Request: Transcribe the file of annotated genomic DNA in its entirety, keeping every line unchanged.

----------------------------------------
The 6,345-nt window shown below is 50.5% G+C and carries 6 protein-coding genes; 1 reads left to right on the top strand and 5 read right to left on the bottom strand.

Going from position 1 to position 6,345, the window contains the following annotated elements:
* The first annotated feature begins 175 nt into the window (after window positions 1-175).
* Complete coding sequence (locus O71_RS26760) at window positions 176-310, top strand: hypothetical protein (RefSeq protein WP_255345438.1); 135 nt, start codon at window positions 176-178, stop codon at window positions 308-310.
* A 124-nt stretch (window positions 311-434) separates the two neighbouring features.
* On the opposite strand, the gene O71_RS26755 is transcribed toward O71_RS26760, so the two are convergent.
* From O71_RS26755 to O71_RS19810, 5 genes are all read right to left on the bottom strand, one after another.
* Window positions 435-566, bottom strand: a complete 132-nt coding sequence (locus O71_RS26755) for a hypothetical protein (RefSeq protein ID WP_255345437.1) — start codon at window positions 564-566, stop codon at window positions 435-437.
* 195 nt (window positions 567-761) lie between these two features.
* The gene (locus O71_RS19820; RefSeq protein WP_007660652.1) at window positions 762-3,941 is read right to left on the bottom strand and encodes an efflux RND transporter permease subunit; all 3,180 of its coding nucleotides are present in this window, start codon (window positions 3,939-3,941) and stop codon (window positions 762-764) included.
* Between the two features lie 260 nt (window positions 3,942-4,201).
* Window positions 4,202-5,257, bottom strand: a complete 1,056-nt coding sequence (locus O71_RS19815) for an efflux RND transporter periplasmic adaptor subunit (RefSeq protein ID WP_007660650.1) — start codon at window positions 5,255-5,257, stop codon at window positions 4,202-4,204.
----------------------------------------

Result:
The 6,345-nt window shown below is 50.5% G+C and carries 6 protein-coding genes; 1 reads left to right on the top strand and 5 read right to left on the bottom strand.

Going from position 1 to position 6,345, the window contains the following annotated elements:
* The first annotated feature begins 175 nt into the window (after window positions 1-175).
* Complete coding sequence (locus O71_RS26760) at window positions 176-310, top strand: hypothetical protein (RefSeq protein WP_255345438.1); 135 nt, start codon at window positions 176-178, stop codon at window positions 308-310.
* A 124-nt stretch (window positions 311-434) separates the two neighbouring features.
* On the opposite strand, the gene O71_RS26755 is transcribed toward O71_RS26760, so the two are convergent.
* From O71_RS26755 to O71_RS19810, 5 genes are all read right to left on the bottom strand, one after another.
* Window positions 435-566, bottom strand: a complete 132-nt coding sequence (locus O71_RS26755) for a hypothetical protein (RefSeq protein ID WP_255345437.1) — start codon at window positions 564-566, stop codon at window positions 435-437.
* 195 nt (window positions 567-761) lie between these two features.
* The gene (locus O71_RS19820; RefSeq protein WP_007660652.1) at window positions 762-3,941 is read right to left on the bottom strand and encodes an efflux RND transporter permease subunit; all 3,180 of its coding nucleotides are present in this window, start codon (window positions 3,939-3,941) and stop codon (window positions 762-764) included.
* Between the two features lie 260 nt (window positions 3,942-4,201).
* Window positions 4,202-5,257, bottom strand: a complete 1,056-nt coding sequence (locus O71_RS19815) for an efflux RND transporter periplasmic adaptor subunit (RefSeq protein ID WP_007660650.1) — start codon at window positions 5,255-5,257, stop codon at window positions 4,202-4,204.